Movie review: 'Hurt Locker' is the bomb

  • Article by: COLIN COVERT , Star Tribune
  • Updated: February 2, 2010 - 8:13 AM

Tense and thrilling, "The Hurt Locker" is the best film yet about the Iraq war.

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Jeremy Renner in "The Hurt Locker."

Photo: Courtesy Summit Entertainment,

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Yellow wire, green wire? In "The Hurt Locker," a tense, impressively realistic portrait of a bomb disposal squad in Baghdad, the most important decisions the characters will ever make come down to this stark binary choice. Snip the wrong cord and you're red mist. How could someone volunteer for such hazardous duty?

Kathryn Bigelow, director of such adrenaline-junkie classics as "Point Break" and "Near Dark," demonstrates how the rush of danger can become a thrilling and often lethal addiction. Her new film doesn't glorify war or preach pacifism. Instead, it takes us inside the heads of three increasingly stressed-out soldiers counting the 38 days until their rotation ends.

In the hair-raising opening sequence, Sgt. Matt Thompson (Guy Pearce) strides toward a buried bomb in a bulky concussion suit and fishbowl helmet that make him look like an astronaut. Thompson coolly sets to work as his teammates, by-the-book intelligence officer Sanborn (Anthony Mackie) and edgy Specialist Eldridge (Brian Geraghty) scan the street for suspicious activity. Bigelow's camera explores the alien city -- rubble hostile to organic life, banners we can't decipher, onlookers with unreadable faces, feral cats on the prowl, all choreographing a sense of menace and tension on the deserted street. Thompson works with calm precision, but in Bigelow's theater of war, things can go wrong with shocking speed. This is not a film that leaves you wondering when the explosions are going to start.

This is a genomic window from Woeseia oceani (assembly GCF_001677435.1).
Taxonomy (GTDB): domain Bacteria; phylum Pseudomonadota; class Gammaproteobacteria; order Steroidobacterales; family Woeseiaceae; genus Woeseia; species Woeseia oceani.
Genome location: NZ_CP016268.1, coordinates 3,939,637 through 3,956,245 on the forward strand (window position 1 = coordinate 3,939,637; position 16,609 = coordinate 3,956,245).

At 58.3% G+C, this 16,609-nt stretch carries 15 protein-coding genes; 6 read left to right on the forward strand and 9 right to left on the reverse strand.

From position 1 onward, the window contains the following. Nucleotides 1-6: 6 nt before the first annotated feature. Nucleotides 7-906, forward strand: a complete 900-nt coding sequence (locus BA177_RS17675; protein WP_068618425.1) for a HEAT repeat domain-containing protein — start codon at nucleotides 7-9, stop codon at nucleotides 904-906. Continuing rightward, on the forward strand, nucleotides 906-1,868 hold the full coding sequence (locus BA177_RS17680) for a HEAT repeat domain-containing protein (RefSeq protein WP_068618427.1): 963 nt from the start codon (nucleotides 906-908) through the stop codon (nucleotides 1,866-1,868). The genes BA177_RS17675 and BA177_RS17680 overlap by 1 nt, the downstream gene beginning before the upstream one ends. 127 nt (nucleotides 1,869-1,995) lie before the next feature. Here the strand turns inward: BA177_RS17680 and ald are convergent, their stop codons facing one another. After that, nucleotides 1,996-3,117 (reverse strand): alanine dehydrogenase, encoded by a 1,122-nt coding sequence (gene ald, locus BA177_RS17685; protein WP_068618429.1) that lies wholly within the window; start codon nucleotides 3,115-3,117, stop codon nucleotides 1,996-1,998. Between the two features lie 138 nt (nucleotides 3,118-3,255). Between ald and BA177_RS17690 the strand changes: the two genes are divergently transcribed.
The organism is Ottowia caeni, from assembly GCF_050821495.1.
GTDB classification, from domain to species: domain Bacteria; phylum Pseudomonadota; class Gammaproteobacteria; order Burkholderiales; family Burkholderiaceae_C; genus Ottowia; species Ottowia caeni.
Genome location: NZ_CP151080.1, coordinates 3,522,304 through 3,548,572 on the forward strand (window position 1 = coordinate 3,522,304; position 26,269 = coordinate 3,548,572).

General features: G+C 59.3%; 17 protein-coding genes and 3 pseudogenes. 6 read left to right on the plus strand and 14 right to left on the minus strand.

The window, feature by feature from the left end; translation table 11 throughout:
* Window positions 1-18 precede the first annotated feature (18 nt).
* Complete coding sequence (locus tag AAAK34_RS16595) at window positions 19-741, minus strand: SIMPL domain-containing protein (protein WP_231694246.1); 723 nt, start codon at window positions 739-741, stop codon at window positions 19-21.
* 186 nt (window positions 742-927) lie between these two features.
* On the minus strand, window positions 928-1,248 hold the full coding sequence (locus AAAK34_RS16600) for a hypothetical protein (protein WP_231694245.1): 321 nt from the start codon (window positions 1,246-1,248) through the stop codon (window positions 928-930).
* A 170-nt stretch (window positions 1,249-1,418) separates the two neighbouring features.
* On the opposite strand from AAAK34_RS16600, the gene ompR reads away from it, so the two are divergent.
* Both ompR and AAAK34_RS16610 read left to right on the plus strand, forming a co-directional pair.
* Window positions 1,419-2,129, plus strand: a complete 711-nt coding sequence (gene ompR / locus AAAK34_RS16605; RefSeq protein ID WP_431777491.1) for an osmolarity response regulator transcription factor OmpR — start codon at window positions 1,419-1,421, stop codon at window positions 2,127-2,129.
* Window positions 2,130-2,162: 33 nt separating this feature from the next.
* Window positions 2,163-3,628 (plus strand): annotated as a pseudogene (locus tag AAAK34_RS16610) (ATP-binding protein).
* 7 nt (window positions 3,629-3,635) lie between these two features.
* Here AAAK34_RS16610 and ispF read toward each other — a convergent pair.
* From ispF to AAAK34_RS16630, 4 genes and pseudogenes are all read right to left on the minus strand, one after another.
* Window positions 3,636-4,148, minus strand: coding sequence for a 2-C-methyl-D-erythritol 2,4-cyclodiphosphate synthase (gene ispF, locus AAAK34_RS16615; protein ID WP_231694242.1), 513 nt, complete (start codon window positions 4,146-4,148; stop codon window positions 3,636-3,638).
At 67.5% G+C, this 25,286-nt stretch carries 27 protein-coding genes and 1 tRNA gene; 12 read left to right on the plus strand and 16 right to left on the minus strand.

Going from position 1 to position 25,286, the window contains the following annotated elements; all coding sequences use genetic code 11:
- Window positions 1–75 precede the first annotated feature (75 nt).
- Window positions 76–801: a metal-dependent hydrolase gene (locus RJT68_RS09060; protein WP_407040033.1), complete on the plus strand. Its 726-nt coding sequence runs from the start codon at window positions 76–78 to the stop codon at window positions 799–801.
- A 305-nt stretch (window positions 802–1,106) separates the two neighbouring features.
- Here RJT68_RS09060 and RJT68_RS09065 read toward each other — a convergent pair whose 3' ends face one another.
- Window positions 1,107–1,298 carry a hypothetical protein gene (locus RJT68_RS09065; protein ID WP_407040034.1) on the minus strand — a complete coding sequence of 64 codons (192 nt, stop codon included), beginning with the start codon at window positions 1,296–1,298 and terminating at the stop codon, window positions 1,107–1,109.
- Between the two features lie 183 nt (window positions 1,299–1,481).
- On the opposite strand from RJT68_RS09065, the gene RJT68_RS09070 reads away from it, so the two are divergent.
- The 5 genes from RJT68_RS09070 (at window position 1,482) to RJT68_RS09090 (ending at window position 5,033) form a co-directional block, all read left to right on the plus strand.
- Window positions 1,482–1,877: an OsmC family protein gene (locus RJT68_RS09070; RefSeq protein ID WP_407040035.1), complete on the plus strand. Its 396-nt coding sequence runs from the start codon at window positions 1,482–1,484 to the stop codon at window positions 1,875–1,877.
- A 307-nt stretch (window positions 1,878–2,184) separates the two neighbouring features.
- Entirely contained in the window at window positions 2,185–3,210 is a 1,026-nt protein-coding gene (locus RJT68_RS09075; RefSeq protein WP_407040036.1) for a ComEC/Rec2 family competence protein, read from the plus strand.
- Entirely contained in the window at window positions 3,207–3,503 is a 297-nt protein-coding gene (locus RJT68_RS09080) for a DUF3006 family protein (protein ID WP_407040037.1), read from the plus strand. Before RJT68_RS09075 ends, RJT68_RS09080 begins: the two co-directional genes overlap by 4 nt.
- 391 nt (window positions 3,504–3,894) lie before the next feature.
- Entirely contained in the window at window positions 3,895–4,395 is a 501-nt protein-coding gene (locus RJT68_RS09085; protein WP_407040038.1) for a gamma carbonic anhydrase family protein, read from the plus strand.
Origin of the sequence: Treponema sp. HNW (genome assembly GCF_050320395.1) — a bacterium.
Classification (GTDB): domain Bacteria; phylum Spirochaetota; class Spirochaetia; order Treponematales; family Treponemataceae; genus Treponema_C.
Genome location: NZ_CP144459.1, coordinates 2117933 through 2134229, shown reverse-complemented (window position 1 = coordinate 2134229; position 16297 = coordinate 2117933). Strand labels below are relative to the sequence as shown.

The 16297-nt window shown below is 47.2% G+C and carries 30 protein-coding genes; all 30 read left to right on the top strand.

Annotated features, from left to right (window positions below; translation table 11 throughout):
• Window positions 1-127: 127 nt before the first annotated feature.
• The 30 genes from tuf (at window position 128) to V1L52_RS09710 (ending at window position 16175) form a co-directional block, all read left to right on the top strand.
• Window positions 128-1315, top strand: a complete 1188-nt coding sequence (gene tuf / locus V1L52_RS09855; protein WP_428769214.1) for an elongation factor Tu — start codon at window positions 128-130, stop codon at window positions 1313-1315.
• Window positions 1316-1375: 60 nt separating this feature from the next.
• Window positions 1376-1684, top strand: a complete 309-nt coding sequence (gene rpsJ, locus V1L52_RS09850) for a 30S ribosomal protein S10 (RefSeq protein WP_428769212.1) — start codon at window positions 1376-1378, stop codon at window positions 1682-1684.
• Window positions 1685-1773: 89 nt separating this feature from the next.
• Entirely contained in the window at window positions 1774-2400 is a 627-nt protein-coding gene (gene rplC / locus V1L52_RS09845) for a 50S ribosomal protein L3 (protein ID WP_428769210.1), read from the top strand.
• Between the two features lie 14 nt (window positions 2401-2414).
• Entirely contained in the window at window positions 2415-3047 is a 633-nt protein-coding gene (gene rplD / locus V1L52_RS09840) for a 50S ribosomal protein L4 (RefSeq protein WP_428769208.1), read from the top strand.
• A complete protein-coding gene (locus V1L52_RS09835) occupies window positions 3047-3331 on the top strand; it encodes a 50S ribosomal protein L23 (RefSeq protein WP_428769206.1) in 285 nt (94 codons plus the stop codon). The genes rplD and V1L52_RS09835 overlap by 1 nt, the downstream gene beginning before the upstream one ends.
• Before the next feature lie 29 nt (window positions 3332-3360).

When Thompson departs the unit, he's replaced by Staff Sgt. William James (Jeremy Renner, "28 Weeks Later"), a talented technician with a cowboy streak. He's not a borderline crazy, but a man who has made his peace with death. Stripping off his blast suit at the site of a massive bomb, he announces, "If I'm gonna die, I'm gonna die comfortable." A commander (David Morse), impressed by his bravado, calls him "a wild man." Morse, who is onscreen for maybe one minute, efficiently convinces us that the senior officer is a complete nutjob. Sanborn and Eldridge, devoted to the elaborate safety protocols that James disdains, worry that he'll make them collateral casualties. When they discuss arranging an accidental explosion that would remove the threat, it's unclear whether they're joking or roughing out a murder plot.

The film boasts the most riveting use of handheld cameras I have seen in ages. The look of "The Hurt Locker" is jumpy, agitated, with sudden shifts to long shots that telegraph danger, even when no blast is forthcoming. Tension simmers in every shot, and the suspense around the bomb sequences is gut-crunching. Confronted with a cat's cradle of detonator cables, James frowns and fusses like a doctor wrestling with a problematic surgery. Operating in the moment simplifies his life. He keeps a box of mementos beneath his bed that includes dozens of bomb parts and his old wedding ring, souvenirs of experiences that almost killed him.

James isn't a mechanical man. He's good-humored, and a reliable comrade in arms. A squad of British bounty hunters (led by Ralph Fiennes) draws his team into a protracted desert firefight with Al-Qaida sharpshooters. As the standoff stretches on for hours, James makes sure that their gunner, Sanborn, stays hydrated before looking after himself. A pushy kid selling pirated DVDs by the base brings out James' humanity. But playing a pickup soccer game pales beside the kick he feels defusing a cluster of bombs in a burning car.

The film hooks us on thrills, too. Bigelow gives us increasingly powerful doses of tension and explosive release, until the threat of being blown to bits begins to feel feverishly exciting. And then, when we're yearning for another hit, Bigelow turns it into a bad trip. The brutality of urban warfare hits home when James finds a dead child's stomach cavity filled with plastique, and later comes face to face with a terrified Iraqi locked into a bomb harness. Psychologically acute and thrillingly dramatic, "The Hurt Locker" blows every other Iraq war movie off the screen.

Colin Covert • 612-673-7186

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  • Kathryn Bigelow's ultimate rush

    Saturday July 4, 2009

    The veteran director defies expectations in "The Hurt Locker," an intense new movie about a bomb squad in Iraq.

  • THE HURT LOCKER

    ★★★ 1/2 out of four stars

    Rating: R for war violence and language.

    Where: Uptown.

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